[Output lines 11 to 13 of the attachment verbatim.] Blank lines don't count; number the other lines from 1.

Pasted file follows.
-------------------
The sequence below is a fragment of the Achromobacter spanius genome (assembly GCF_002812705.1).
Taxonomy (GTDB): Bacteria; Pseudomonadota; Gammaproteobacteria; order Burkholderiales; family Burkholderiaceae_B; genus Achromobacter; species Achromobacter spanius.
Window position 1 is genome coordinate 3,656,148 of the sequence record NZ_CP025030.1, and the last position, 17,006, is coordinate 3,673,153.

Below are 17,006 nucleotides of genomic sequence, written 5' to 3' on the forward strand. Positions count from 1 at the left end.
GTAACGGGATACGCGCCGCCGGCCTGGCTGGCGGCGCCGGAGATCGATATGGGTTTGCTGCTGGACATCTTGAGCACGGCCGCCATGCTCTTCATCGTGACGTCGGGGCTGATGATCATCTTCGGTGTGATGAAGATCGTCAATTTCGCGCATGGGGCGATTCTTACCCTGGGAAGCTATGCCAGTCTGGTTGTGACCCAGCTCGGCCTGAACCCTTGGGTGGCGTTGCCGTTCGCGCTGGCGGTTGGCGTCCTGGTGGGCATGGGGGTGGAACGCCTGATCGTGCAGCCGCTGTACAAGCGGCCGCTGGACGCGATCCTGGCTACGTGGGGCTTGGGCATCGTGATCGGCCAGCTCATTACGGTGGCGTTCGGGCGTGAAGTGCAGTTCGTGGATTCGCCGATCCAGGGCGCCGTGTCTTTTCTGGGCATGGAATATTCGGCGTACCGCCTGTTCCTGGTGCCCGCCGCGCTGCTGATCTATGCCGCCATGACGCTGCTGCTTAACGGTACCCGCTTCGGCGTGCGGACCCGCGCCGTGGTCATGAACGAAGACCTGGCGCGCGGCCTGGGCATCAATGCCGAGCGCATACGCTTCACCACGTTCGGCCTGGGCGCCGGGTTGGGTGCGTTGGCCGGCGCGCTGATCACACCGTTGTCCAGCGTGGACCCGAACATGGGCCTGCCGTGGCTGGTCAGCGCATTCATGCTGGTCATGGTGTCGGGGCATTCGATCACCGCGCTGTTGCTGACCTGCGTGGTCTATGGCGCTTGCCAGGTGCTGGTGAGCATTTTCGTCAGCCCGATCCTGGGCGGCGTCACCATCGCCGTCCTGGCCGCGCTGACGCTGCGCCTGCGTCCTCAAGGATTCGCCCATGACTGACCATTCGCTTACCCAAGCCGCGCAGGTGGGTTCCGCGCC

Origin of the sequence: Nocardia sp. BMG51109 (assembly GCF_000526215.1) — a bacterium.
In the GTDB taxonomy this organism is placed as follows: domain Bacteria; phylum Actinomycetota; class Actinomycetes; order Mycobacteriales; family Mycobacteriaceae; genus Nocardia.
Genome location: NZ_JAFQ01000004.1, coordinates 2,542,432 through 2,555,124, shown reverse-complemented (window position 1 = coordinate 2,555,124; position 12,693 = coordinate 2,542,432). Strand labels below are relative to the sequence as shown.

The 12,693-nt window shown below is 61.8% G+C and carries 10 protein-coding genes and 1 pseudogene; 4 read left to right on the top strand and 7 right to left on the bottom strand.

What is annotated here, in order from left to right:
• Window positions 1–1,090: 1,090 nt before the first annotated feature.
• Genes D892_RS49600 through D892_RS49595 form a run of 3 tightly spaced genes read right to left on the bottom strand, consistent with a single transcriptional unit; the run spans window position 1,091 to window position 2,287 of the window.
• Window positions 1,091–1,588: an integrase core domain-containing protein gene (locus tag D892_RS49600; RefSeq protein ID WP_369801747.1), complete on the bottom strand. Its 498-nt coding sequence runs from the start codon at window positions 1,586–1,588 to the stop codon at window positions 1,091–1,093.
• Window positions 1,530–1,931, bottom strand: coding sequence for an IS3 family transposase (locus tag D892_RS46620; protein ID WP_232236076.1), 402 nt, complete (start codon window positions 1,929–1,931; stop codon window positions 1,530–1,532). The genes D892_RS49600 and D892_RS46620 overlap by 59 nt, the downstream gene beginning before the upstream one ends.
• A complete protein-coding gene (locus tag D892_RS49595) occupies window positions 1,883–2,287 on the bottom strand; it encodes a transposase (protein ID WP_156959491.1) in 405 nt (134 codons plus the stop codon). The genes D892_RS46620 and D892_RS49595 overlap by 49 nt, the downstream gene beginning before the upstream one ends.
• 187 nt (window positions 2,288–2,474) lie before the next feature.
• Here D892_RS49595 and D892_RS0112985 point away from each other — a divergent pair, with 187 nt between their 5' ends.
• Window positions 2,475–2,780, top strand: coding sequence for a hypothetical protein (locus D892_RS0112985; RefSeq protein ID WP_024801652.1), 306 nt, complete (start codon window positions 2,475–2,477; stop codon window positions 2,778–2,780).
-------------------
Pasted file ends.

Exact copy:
• Window positions 1–1,090: 1,090 nt before the first annotated feature.
• Genes D892_RS49600 through D892_RS49595 form a run of 3 tightly spaced genes read right to left on the bottom strand, consistent with a single transcriptional unit; the run spans window position 1,091 to window position 2,287 of the window.
• Window positions 1,091–1,588: an integrase core domain-containing protein gene (locus tag D892_RS49600; RefSeq protein ID WP_369801747.1), complete on the bottom strand. Its 498-nt coding sequence runs from the start codon at window positions 1,586–1,588 to the stop codon at window positions 1,091–1,093.